Matthew: I think our two dramatic dyads in this episode did quite well with the material they were given. I really liked Noa Tishby as Corporal Cole, and it's a crying shame she wasn't given more to do in this episode, as well as scenes in future episodes. She can carry a scene. Thomas Kopache has had a good number of bit parts in Trek episodes, and this one was only adequate. He wasn't given a truly dramtic scene to build his character with, and as such, ironically, he was a bit of a non presence.

Kevin: There's a production problem getting in the way of the acting, but I agree the actors all have chemistry. (Maybe too much chemistry, he said, arching an eyebrow at Hayes and Reed) Trinneer and Blalock have chemistry onscreen, but the plots keep getting in the way. They just don't have the patience to let it unfold naturally and can't resist the urge to stage it like a soft core porno. The acting is good, but for me, at least, I could hardly see it through the fog of nonsense that has descended on this plot.

Production Values

Matthew: I know you hated this, too, but the way the T'Pol consummation was shot was exploitative. I just don't need that much buttcrack in my Star Trek, regardless of whom it belongs to. As far as the rest of the episode went, we only got one big space effect, the pink blob. It was blob like, but un-spectacular. The real big production note here, beyond the buttcrack, is the extensive fight sequences, which I have to say were really well done. The stuntperson work was pretty seamless, and boy, is this crew fit! These actors have been putting the hours into their workouts, all around.

Kevin: I will acknowledge the fist fight was very credible, and not at all in the Trek Fu style that marks other series. Those dudes were actually fighting. And look, I'm not a prude or a scold, and I think our society would be better if we were more cool with butts on TV and less cool with Icheb's eye being gouged out, but still. There was no reason to try to sneak in nudity than to try to trick non-viewers into watching the show. It's gross. It's unfair to Jolene Blalock, who even at this late date, I will still suggest she call her union rep to explore filing a grievance.  And finally, it's just dumb. If they were actually telling an interesting and engaging story about adults who decided to take their emotionally intimate to a physical level, that's fine. And if they decided to accurately depict a relationship, where, as in reality, the woman doesn't inexplicably clutch a bedsheet to her clavicle seconds after sex is over, I would be writing a Medium article about how America needs to get over its Puritanical aversion to frank and honest depictions of human sexuality. But that's not what this was. This was not an interesting, adult romance being portraying in an interesting and adult way. This was Star Trek by way of a Maxim spread. And I'll say this, none of the Kurtzman series have been as rankly disrespectful and exploitative of its female cast members as Enterprise has.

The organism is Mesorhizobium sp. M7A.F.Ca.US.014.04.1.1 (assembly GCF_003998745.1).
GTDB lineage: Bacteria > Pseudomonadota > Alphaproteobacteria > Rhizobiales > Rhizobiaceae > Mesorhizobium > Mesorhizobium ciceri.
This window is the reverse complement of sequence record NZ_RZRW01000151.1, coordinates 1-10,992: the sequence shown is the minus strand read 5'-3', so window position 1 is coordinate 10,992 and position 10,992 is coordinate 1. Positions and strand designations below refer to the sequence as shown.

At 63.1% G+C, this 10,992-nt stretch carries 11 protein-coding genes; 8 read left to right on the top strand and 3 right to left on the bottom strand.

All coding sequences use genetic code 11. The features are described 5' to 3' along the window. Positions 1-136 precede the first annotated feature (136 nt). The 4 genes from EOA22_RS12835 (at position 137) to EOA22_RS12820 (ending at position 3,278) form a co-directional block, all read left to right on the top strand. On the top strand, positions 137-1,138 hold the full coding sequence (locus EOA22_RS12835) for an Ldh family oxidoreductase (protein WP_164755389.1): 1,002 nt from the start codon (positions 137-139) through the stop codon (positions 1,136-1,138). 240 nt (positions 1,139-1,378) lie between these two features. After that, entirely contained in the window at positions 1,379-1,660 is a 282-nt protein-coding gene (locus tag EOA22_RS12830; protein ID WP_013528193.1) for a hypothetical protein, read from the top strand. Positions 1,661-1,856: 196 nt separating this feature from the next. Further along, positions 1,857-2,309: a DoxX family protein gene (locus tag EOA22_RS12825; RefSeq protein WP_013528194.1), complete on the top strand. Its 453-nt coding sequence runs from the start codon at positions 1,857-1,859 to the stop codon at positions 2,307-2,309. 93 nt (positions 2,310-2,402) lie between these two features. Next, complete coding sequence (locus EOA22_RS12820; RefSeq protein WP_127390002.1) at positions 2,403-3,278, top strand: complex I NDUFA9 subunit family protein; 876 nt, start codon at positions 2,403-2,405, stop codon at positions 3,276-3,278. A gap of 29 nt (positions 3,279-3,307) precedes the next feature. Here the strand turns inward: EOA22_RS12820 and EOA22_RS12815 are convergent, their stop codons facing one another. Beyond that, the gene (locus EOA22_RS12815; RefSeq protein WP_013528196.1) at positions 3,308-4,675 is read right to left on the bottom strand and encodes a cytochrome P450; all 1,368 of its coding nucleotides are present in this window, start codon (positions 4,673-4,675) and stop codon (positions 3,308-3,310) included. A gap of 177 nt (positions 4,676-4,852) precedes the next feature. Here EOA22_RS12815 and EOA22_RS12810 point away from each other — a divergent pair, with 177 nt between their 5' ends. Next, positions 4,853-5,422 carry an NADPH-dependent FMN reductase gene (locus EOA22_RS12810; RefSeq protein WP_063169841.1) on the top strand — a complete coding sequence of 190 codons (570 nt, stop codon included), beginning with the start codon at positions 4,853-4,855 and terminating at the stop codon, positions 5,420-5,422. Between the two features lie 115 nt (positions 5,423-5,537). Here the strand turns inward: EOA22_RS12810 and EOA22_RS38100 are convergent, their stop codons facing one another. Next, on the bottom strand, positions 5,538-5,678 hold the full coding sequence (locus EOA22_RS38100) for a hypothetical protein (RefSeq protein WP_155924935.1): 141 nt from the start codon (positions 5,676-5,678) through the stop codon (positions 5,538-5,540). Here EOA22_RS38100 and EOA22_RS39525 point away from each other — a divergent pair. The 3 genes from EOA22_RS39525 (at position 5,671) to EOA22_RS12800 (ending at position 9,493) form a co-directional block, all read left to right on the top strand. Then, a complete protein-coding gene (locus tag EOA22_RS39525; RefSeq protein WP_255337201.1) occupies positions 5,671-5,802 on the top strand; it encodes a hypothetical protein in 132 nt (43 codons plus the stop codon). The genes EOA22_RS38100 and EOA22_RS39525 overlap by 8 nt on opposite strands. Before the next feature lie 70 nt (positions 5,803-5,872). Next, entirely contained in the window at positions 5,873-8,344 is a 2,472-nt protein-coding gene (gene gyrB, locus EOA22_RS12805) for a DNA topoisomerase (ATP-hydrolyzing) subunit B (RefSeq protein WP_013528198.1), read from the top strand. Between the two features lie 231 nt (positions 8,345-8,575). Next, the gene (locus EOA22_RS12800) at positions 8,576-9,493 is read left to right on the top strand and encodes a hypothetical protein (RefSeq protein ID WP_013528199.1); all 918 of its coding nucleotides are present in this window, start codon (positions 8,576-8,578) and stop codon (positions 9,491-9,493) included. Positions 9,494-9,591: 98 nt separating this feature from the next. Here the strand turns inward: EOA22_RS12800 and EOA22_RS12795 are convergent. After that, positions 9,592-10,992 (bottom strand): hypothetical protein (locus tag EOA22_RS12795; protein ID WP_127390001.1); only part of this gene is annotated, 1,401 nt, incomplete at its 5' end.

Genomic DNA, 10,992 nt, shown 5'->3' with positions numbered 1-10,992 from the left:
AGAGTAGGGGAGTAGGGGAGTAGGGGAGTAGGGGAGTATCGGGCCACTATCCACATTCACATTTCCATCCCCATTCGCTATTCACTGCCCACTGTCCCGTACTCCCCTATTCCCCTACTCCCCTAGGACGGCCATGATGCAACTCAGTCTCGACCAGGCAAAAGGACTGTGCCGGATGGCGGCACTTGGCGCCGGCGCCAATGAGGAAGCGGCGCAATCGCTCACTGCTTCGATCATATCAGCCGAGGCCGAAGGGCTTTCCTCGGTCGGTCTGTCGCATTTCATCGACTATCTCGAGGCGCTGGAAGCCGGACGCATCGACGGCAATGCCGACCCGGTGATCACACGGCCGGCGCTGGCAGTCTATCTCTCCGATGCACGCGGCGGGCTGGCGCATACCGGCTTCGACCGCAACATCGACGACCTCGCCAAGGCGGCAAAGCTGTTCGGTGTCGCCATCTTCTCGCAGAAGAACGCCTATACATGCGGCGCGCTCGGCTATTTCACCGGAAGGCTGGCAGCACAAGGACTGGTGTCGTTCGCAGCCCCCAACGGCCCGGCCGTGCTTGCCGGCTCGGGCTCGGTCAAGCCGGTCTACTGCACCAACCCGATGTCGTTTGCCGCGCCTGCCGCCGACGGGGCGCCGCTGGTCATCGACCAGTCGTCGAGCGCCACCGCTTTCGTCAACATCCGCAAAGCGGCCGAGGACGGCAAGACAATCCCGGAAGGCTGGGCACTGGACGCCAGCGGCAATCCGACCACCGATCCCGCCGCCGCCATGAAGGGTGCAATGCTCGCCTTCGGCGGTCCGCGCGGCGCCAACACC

Matthew: This is somewhere in the 2-3 range. The acting was at least a 3, but the writing didn't really break any of the scenes in the most interesting ways, nor did it conclude the A-C stories satisfactorily. So I've landed on a 2 here.

Kevin: The story is a 2, and I almost want to knock it another point for the gratuitous nudity, but part of my annoyance with the Trip/T'Pol plot is the gratuitous nudity, so I feel like I've already baked that in a bit. It certainly disqualifies it from a 3. So that makes a total of 4.


  1. I... Agree? Yes, seems indeed I do. Why, who would have thunk it?

    Now, there was something lurking in my mind that I could not put my finger on until I saw your image for the TNG episode 'Lessons'. It's the one where Picard falls in love with Lt. Commander Daren.
    There is a scene very (I'd use italics there if I could) similar to the one between T'Pol and Cole, where Daren visits sickbay and Crusher treats her, and they have a layered conversation. And the TNG writers conspicuously avoid the comedy cliché, as you remark on in your review.

    Can these guys (and all the writing credits for Harbinger are dudes, unlike Lessons) not see that they should bring in someone with a little more emotional sophistication when writing romances, particularly for the main characters?

    It's nearly twenty years since this episode was made, and I'm still emotionally shaking my fist at how they squandered all this potential.

    1. Yeah, Crusher clearly felt a pang of something, but she kept a poker face in front of Darren and was still a professional, and it makes sense since Darren would have no reason to know their history. It communicates a lot of the same idea without committing essentially character assassination. And at this point, it honestly can't just be that there are no women in the room, though that is obviously part of it, but that they just can't do character work. Most of the time we're applauding a piece of character work on Enterprise, it's the actor, not the story fueling it.